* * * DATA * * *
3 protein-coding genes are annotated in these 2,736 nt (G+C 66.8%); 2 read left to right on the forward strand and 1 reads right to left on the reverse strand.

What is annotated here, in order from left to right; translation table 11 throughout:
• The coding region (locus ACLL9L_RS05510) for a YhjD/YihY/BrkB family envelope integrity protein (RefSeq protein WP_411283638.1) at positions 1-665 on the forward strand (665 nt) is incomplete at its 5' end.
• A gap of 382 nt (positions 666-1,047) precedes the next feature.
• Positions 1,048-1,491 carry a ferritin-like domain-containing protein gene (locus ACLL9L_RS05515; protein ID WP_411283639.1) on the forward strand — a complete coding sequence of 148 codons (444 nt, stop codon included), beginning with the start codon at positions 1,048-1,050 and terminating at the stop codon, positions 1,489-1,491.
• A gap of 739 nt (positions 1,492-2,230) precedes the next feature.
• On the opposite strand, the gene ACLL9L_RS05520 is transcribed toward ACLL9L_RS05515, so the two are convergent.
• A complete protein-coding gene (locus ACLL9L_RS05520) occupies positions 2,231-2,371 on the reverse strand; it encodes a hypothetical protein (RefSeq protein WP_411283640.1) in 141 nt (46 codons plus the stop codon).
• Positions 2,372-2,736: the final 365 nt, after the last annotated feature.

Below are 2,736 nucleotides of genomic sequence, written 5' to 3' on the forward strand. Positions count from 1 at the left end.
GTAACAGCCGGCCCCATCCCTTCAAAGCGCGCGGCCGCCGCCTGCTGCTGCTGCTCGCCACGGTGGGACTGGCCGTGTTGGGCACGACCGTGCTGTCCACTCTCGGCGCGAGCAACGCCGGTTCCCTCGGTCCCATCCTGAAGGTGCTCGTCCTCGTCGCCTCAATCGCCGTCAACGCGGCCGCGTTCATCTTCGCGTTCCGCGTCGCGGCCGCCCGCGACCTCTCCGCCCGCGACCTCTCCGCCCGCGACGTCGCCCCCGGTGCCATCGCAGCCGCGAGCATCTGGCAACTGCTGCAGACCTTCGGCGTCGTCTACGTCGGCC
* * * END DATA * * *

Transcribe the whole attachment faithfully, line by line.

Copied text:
3 protein-coding genes are annotated in these 2,736 nt (G+C 66.8%); 2 read left to right on the forward strand and 1 reads right to left on the reverse strand.

What is annotated here, in order from left to right; translation table 11 throughout:
• The coding region (locus ACLL9L_RS05510) for a YhjD/YihY/BrkB family envelope integrity protein (RefSeq protein WP_411283638.1) at positions 1-665 on the forward strand (665 nt) is incomplete at its 5' end.
• A gap of 382 nt (positions 666-1,047) precedes the next feature.
• Positions 1,048-1,491 carry a ferritin-like domain-containing protein gene (locus ACLL9L_RS05515; protein ID WP_411283639.1) on the forward strand — a complete coding sequence of 148 codons (444 nt, stop codon included), beginning with the start codon at positions 1,048-1,050 and terminating at the stop codon, positions 1,489-1,491.
• A gap of 739 nt (positions 1,492-2,230) precedes the next feature.
• On the opposite strand, the gene ACLL9L_RS05520 is transcribed toward ACLL9L_RS05515, so the two are convergent.
• A complete protein-coding gene (locus ACLL9L_RS05520) occupies positions 2,231-2,371 on the reverse strand; it encodes a hypothetical protein (RefSeq protein WP_411283640.1) in 141 nt (46 codons plus the stop codon).
• Positions 2,372-2,736: the final 365 nt, after the last annotated feature.

Below are 2,736 nucleotides of genomic sequence, written 5' to 3' on the forward strand. Positions count from 1 at the left end.
GTAACAGCCGGCCCCATCCCTTCAAAGCGCGCGGCCGCCGCCTGCTGCTGCTGCTCGCCACGGTGGGACTGGCCGTGTTGGGCACGACCGTGCTGTCCACTCTCGGCGCGAGCAACGCCGGTTCCCTCGGTCCCATCCTGAAGGTGCTCGTCCTCGTCGCCTCAATCGCCGTCAACGCGGCCGCGTTCATCTTCGCGTTCCGCGTCGCGGCCGCCCGCGACCTCTCCGCCCGCGACCTCTCCGCCCGCGACGTCGCCCCCGGTGCCATCGCAGCCGCGAGCATCTGGCAACTGCTGCAGACCTTCGGCGTCGTCTACGTCGGCC